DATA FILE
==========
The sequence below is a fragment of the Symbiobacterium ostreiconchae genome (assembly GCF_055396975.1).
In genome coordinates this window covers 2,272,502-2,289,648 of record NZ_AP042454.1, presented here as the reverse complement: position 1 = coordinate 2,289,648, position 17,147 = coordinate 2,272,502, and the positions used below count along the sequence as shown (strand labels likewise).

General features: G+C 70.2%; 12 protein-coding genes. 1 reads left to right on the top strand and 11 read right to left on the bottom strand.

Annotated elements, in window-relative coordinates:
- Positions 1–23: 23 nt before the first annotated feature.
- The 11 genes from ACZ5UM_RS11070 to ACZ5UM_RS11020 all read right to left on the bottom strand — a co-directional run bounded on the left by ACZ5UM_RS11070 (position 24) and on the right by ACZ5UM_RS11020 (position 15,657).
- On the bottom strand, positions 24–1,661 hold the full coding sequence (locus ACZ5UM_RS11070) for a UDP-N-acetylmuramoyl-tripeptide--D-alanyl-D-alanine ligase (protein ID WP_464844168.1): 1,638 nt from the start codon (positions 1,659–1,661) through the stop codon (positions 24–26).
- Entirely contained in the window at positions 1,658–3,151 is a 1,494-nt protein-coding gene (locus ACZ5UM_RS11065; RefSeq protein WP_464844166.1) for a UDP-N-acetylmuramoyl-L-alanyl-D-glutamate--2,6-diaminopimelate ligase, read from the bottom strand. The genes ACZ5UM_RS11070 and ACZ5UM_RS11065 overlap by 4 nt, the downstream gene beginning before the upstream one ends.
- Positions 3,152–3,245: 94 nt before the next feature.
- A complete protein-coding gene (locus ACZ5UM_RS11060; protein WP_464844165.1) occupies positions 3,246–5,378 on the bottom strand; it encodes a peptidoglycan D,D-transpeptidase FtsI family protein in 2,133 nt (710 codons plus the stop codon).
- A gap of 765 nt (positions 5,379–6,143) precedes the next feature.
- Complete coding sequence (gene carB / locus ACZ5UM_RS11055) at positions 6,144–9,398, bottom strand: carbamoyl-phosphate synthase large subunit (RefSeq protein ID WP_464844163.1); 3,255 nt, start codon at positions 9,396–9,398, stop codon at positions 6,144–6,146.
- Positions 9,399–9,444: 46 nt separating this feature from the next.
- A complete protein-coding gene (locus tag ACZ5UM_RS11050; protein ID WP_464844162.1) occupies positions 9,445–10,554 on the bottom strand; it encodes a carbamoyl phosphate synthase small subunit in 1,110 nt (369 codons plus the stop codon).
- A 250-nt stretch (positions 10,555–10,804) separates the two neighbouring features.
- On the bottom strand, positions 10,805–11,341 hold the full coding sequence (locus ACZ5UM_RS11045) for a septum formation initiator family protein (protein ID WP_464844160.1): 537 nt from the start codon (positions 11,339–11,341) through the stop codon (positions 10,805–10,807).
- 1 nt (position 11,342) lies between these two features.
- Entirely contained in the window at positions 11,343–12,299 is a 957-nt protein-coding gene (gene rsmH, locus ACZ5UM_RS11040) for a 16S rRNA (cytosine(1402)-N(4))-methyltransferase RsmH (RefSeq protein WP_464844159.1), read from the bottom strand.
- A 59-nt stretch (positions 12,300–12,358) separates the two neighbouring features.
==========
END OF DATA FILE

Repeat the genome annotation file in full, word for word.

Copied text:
The sequence below is a fragment of the Symbiobacterium ostreiconchae genome (assembly GCF_055396975.1).
In genome coordinates this window covers 2,272,502-2,289,648 of record NZ_AP042454.1, presented here as the reverse complement: position 1 = coordinate 2,289,648, position 17,147 = coordinate 2,272,502, and the positions used below count along the sequence as shown (strand labels likewise).

General features: G+C 70.2%; 12 protein-coding genes. 1 reads left to right on the top strand and 11 read right to left on the bottom strand.

Annotated elements, in window-relative coordinates:
- Positions 1–23: 23 nt before the first annotated feature.
- The 11 genes from ACZ5UM_RS11070 to ACZ5UM_RS11020 all read right to left on the bottom strand — a co-directional run bounded on the left by ACZ5UM_RS11070 (position 24) and on the right by ACZ5UM_RS11020 (position 15,657).
- On the bottom strand, positions 24–1,661 hold the full coding sequence (locus ACZ5UM_RS11070) for a UDP-N-acetylmuramoyl-tripeptide--D-alanyl-D-alanine ligase (protein ID WP_464844168.1): 1,638 nt from the start codon (positions 1,659–1,661) through the stop codon (positions 24–26).
- Entirely contained in the window at positions 1,658–3,151 is a 1,494-nt protein-coding gene (locus ACZ5UM_RS11065; RefSeq protein WP_464844166.1) for a UDP-N-acetylmuramoyl-L-alanyl-D-glutamate--2,6-diaminopimelate ligase, read from the bottom strand. The genes ACZ5UM_RS11070 and ACZ5UM_RS11065 overlap by 4 nt, the downstream gene beginning before the upstream one ends.
- Positions 3,152–3,245: 94 nt before the next feature.
- A complete protein-coding gene (locus ACZ5UM_RS11060; protein WP_464844165.1) occupies positions 3,246–5,378 on the bottom strand; it encodes a peptidoglycan D,D-transpeptidase FtsI family protein in 2,133 nt (710 codons plus the stop codon).
- A gap of 765 nt (positions 5,379–6,143) precedes the next feature.
- Complete coding sequence (gene carB / locus ACZ5UM_RS11055) at positions 6,144–9,398, bottom strand: carbamoyl-phosphate synthase large subunit (RefSeq protein ID WP_464844163.1); 3,255 nt, start codon at positions 9,396–9,398, stop codon at positions 6,144–6,146.
- Positions 9,399–9,444: 46 nt separating this feature from the next.
- A complete protein-coding gene (locus tag ACZ5UM_RS11050; protein ID WP_464844162.1) occupies positions 9,445–10,554 on the bottom strand; it encodes a carbamoyl phosphate synthase small subunit in 1,110 nt (369 codons plus the stop codon).
- A 250-nt stretch (positions 10,555–10,804) separates the two neighbouring features.
- On the bottom strand, positions 10,805–11,341 hold the full coding sequence (locus ACZ5UM_RS11045) for a septum formation initiator family protein (protein ID WP_464844160.1): 537 nt from the start codon (positions 11,339–11,341) through the stop codon (positions 10,805–10,807).
- 1 nt (position 11,342) lies between these two features.
- Entirely contained in the window at positions 11,343–12,299 is a 957-nt protein-coding gene (gene rsmH, locus ACZ5UM_RS11040) for a 16S rRNA (cytosine(1402)-N(4))-methyltransferase RsmH (RefSeq protein WP_464844159.1), read from the bottom strand.
- A 59-nt stretch (positions 12,300–12,358) separates the two neighbouring features.